Meningitis is a condition that can cause a fever, headache, and stiff neck. It happens when the lining that covers the brain and spinal cord (called the "meninges") gets inflamed or infected.

There are two main types of meningitis, depending on which germs are causing the infection. Bacteria cause bacterial meningitis. Viruses cause viral meningitis, which is also called aseptic meningitis. Both types of meningitis can cause similar symptoms.

Bacterial meningitis is a medical emergency. If it is not treated quickly, it can lead to brain problems such as hearing loss or learning problems. It can also lead to death.

Can bacterial meningitis be spread from one person to another?

Yes. Some types of bacteria can be spread from one person to another but generally only with close contact. Household contacts, contacts who share the same drinking glass, silverware, toothbrush, kissing, etc. Generally close prolonged contact within 3 feet of the person is the focus of possible concern, all within the last 7 days before the person became sick.

Can bacterial meningitis be prevented?

Sometimes. Certain vaccines can help prevent bacterial meningitis. Since 2005 the incidence of bacterial meningitis has decreased on college campuses because of vaccines. All students must have the meningitis ACWY conjugate vaccine.

Two types of vaccines are available in the United States that can help prevent meningococcal disease, which is any type of illness caused by Neisseria meningitidis bacteria.

  • Meningococcal conjugate vaccines (Menactra and Menveo), for Serogroup ACWY – Required
  • Serogroup B meningococcal vaccines (Bexsero and Trumemba) – Now Recommended


All 11 to 12-year old’s should be vaccinated with a meningococcal conjugate vaccine. A booster dose is required after age 16 years (before age 22) for those entering the University. The conjugate vaccine covers 4 serotypes of the Neisseria meningitis bacteria. (Serotypes A, C, W, Y). Studies show the conjugate vaccine, first available in 2005 -- protection wanes after 5 years and a booster at age 16 is recommended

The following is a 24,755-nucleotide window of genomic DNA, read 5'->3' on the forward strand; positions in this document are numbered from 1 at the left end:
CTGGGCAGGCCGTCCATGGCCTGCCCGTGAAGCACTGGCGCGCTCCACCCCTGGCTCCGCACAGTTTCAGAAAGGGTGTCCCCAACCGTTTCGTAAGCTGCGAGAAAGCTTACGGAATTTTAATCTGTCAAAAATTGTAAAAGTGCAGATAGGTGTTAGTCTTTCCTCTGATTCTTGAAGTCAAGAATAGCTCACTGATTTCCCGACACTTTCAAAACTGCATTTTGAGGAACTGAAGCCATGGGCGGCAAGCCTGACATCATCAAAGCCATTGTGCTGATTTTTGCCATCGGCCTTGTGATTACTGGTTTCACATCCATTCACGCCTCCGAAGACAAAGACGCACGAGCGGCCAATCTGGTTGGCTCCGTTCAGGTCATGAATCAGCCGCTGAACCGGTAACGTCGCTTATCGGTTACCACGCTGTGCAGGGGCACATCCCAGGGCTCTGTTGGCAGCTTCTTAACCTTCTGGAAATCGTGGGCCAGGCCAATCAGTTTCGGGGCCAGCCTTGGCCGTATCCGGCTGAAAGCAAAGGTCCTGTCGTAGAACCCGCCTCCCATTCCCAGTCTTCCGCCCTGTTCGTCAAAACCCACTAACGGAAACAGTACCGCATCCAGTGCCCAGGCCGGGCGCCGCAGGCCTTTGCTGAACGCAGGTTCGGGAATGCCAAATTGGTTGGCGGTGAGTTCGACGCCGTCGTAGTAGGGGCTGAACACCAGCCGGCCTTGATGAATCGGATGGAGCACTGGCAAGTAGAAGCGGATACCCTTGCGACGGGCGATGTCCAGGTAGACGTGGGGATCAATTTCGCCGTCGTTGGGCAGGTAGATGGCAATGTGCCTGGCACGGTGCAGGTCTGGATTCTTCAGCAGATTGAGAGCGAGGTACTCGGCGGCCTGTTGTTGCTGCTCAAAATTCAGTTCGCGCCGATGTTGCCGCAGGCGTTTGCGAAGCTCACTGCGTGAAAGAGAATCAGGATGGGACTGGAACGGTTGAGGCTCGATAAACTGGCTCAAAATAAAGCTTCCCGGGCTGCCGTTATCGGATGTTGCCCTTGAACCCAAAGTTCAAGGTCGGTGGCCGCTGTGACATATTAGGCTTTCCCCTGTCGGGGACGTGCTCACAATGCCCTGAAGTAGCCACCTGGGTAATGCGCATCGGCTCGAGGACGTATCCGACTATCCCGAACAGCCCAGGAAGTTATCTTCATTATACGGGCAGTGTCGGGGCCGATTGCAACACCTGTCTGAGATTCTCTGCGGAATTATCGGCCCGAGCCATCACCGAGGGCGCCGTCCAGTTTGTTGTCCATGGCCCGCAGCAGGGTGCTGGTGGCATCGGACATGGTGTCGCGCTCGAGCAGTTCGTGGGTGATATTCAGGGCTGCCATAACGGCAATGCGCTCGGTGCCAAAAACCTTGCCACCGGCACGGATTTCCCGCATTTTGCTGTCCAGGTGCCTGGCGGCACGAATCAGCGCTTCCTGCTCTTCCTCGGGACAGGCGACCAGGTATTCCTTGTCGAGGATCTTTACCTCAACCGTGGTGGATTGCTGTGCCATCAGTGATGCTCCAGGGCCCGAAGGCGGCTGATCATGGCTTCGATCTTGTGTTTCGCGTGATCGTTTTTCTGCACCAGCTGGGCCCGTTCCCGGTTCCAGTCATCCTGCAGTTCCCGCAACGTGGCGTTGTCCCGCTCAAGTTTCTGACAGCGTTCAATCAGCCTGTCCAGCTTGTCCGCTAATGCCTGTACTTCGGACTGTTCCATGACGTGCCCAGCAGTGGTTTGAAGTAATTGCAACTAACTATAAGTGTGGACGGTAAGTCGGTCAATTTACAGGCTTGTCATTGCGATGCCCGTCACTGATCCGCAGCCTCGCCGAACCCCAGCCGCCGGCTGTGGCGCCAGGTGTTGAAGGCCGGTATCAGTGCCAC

If someone with whom you have been in close contact has bacterial meningitis, you should take antibiotics. Sometimes, other people at home need to take antibiotics to keep from getting the infection.

Plus, you can help avoid getting sick by washing your hands well before eating, and not sharing cups or silverware.

What are the symptoms of bacterial meningitis?

Symptoms of bacterial meningitis usually come on suddenly, so people can get very sick over a short period of time. Common symptoms include:

  • Fever – But some people have a temperature that is lower than normal instead of a fever.
  • Headache
  • Stiff neck – This happens most often in adults and children. Babies might not get a stiff neck.
  • Nausea or vomiting
  • Acting confused, or being hard to wake up
  • Having light bother a person's eyes
  • A rash that looks like red or purple spots on the skin that do not go away when touched
  • Seizures – Seizures are waves of abnormal electrical activity in the brain. They can make people pass out or move or behave strangely.


Should I see the doctor or nurse?

Yes. If you have a fever, headache, and stiff neck, go to the emergency room right away.

Will I have tests?

Yes. Your doctor will learn about your symptoms and do an exam. He or she will do tests to see if you have meningitis and find out what type of bacteria is causing the infection. The tests can include:

  • Blood tests
  • A lumbar puncture (sometimes called a "spinal tap") – During this procedure, a doctor puts a thin needle into your lower back and removes a small amount of spinal fluid. Spinal fluid is the fluid that surrounds the brain and spinal cord. He or she will do lab tests on the spinal fluid.
  • A CT scan of the brain – This is an imaging test that creates pictures of the brain.


How is bacterial meningitis treated?

People are treated in the hospital with:

  • Antibiotic medicines that go into a vein through a tube called an "IV" – The antibiotics used depend on the type of bacteria causing the infection.
  • Fluids and other medicines that go into a vein – These medicines sometimes include “"steroids." The steroids help protect your brain from the effects of the bacterial meningitis. These are not the same as the steroids some athletes take illegally.